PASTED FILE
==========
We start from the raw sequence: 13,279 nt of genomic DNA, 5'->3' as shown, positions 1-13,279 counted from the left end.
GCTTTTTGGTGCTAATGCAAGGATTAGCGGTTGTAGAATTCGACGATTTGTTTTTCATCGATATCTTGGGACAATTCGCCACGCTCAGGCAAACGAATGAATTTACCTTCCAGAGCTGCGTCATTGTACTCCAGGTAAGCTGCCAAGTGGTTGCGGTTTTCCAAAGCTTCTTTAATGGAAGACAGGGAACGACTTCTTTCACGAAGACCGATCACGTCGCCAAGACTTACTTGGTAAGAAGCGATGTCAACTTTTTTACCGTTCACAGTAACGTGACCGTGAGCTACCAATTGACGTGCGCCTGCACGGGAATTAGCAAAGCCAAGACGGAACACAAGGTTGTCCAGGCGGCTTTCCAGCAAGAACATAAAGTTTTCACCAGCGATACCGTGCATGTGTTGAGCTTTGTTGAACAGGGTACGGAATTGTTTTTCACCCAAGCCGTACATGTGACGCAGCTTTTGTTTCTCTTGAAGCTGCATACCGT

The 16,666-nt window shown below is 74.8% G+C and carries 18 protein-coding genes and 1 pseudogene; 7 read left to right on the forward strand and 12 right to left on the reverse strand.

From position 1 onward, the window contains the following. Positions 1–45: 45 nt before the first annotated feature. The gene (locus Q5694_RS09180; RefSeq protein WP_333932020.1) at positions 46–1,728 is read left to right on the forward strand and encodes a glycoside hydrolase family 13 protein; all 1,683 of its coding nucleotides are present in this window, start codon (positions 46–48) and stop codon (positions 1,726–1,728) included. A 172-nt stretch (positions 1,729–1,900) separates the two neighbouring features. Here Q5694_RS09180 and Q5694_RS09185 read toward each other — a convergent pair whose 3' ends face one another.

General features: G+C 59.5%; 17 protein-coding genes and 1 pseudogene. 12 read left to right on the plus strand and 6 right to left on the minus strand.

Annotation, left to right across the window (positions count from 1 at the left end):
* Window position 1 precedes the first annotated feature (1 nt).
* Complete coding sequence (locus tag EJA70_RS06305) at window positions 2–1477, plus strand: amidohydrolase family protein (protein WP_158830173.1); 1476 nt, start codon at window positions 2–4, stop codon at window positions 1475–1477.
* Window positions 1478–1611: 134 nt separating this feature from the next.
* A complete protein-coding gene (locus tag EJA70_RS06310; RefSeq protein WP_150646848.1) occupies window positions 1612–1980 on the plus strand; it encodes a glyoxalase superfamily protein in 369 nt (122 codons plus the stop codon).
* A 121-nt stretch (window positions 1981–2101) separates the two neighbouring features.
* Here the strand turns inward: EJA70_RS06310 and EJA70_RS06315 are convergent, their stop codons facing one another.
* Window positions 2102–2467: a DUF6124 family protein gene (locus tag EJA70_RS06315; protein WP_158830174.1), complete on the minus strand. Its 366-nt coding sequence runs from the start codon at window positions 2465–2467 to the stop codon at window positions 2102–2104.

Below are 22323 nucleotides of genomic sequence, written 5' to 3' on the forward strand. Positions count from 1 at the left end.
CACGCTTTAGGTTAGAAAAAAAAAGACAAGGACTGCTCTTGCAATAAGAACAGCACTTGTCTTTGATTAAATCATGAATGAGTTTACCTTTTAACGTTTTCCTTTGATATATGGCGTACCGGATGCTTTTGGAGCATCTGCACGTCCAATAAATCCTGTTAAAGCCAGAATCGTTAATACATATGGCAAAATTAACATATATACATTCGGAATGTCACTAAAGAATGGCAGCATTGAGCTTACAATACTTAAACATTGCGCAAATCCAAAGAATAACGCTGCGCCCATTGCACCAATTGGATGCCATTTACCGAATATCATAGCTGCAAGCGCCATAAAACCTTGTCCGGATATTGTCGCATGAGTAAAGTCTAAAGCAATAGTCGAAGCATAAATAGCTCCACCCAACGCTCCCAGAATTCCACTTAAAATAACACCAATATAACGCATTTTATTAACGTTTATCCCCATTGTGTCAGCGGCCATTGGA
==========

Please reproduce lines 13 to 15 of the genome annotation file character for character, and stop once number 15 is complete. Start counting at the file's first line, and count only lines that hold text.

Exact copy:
* Window positions 2102–2467: a DUF6124 family protein gene (locus tag EJA70_RS06315; protein WP_158830174.1), complete on the minus strand. Its 366-nt coding sequence runs from the start codon at window positions 2465–2467 to the stop codon at window positions 2102–2104.

Below are 22323 nucleotides of genomic sequence, written 5' to 3' on the forward strand. Positions count from 1 at the left end.
CACGCTTTAGGTTAGAAAAAAAAAGACAAGGACTGCTCTTGCAATAAGAACAGCACTTGTCTTTGATTAAATCATGAATGAGTTTACCTTTTAACGTTTTCCTTTGATATATGGCGTACCGGATGCTTTTGGAGCATCTGCACGTCCAATAAATCCTGTTAAAGCCAGAATCGTTAATACATATGGCAAAATTAACATATATACATTCGGAATGTCACTAAAGAATGGCAGCATTGAGCTTACAATACTTAAACATTGCGCAAATCCAAAGAATAACGCTGCGCCCATTGCACCAATTGGATGCCATTTACCGAATATCATAGCTGCAAGCGCCATAAAACCTTGTCCGGATATTGTCGCATGAGTAAAGTCTAAAGCAATAGTCGAAGCATAAATAGCTCCACCCAACGCTCCCAGAATTCCACTTAAAATAACACCAATATAACGCATTTTATTAACGTTTATCCCCATTGTGTCAGCGGCCATTGGA